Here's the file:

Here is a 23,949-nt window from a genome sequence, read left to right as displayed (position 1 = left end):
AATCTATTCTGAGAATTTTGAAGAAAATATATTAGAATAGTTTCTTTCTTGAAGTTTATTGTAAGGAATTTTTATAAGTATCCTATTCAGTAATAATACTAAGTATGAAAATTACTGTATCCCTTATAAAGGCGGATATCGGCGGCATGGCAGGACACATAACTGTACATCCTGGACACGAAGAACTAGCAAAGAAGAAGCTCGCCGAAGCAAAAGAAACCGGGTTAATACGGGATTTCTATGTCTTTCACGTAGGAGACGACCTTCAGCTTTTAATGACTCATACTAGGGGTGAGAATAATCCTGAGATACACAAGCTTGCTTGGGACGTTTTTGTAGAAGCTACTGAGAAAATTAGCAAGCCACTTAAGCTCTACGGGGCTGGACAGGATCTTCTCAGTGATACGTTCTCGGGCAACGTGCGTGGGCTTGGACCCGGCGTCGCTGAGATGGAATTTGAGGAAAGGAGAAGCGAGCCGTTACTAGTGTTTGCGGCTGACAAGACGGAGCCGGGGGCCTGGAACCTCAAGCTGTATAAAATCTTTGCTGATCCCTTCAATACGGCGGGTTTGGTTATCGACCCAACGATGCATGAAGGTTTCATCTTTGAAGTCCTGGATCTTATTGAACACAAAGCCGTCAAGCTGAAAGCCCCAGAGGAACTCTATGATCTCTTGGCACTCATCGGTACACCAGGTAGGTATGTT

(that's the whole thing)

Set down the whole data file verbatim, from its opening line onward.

Here is a 23,949-nt window from a genome sequence, read left to right as displayed (position 1 = left end):
AATCTATTCTGAGAATTTTGAAGAAAATATATTAGAATAGTTTCTTTCTTGAAGTTTATTGTAAGGAATTTTTATAAGTATCCTATTCAGTAATAATACTAAGTATGAAAATTACTGTATCCCTTATAAAGGCGGATATCGGCGGCATGGCAGGACACATAACTGTACATCCTGGACACGAAGAACTAGCAAAGAAGAAGCTCGCCGAAGCAAAAGAAACCGGGTTAATACGGGATTTCTATGTCTTTCACGTAGGAGACGACCTTCAGCTTTTAATGACTCATACTAGGGGTGAGAATAATCCTGAGATACACAAGCTTGCTTGGGACGTTTTTGTAGAAGCTACTGAGAAAATTAGCAAGCCACTTAAGCTCTACGGGGCTGGACAGGATCTTCTCAGTGATACGTTCTCGGGCAACGTGCGTGGGCTTGGACCCGGCGTCGCTGAGATGGAATTTGAGGAAAGGAGAAGCGAGCCGTTACTAGTGTTTGCGGCTGACAAGACGGAGCCGGGGGCCTGGAACCTCAAGCTGTATAAAATCTTTGCTGATCCCTTCAATACGGCGGGTTTGGTTATCGACCCAACGATGCATGAAGGTTTCATCTTTGAAGTCCTGGATCTTATTGAACACAAAGCCGTCAAGCTGAAAGCCCCAGAGGAACTCTATGATCTCTTGGCACTCATCGGTACACCAGGTAGGTATGTT